Newport This Week

This week’s Conversation with Matt Gineo



If you’ve spent any time on Newport Harbor, you’ve probably encountered Matt Gineo, who has been general manager at Oldport Marine Services for more than 20 years.

His love of sailing began at age 13 when he joined the Sea Scouts. It evolved over the years to include windsurfing, powerboating, basically anything to do with the water. He’s a land lover, too, citing Fort Adams and Cliff Walk as his favorite local places to visit via his vintage Porsche 911 or Vespa scooter.

Most of all he likes to keep busy. A couple of winters ago, he built a treehouse in Vermont, which sports two bedrooms, a full kitchen and living room. It’s a cozy place to stay when he is skiing nearby. Yes, he’s big on snow sports, too!

In addition to serving as an officer of the Newport Maritime Alliance, Rhode Island Marine Trades Association and Discover Newport, Gineo has been a member of Newport’s Illuminated Boat Parade planning committee for many years. We talked about the parade and learned more about Gineo in this week’s conversation.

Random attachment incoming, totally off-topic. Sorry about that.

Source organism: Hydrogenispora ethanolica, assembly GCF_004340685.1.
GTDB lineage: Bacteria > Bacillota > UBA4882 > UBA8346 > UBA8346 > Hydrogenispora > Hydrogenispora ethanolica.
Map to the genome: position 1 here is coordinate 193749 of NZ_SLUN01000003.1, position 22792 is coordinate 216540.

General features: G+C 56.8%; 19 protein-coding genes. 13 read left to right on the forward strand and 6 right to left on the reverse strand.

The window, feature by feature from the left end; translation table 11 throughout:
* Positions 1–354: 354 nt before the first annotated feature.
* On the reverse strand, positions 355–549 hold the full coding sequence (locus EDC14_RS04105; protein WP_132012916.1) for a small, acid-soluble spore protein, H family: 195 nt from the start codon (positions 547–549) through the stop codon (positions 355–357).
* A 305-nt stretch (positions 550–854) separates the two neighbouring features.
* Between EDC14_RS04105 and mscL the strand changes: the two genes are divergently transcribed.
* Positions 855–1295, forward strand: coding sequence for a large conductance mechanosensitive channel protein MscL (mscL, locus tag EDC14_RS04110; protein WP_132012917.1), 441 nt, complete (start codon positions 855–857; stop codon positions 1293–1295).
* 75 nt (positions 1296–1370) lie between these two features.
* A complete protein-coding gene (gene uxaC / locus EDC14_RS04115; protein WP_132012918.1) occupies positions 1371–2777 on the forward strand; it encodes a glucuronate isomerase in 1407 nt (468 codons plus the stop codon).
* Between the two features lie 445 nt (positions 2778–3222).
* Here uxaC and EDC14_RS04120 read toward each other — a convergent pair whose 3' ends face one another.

What brought you to Newport?

When I was 20, I moved from Connecticut to Vermont to ski. A gentleman I was working for bought Shamrock Cliff and encouraged me to follow him to Newport. I drove over the Newport Bridge on a spectacular day and thought, “This is it.” It was love at first sight. I worked at the Clarke Cooke House for many years, and then the Museum of Yachting, where I was in charge of events and the classic boat restoration program. When the museum closed, I started working with Oldport Marine Services.

Tell us about Oldport Marine.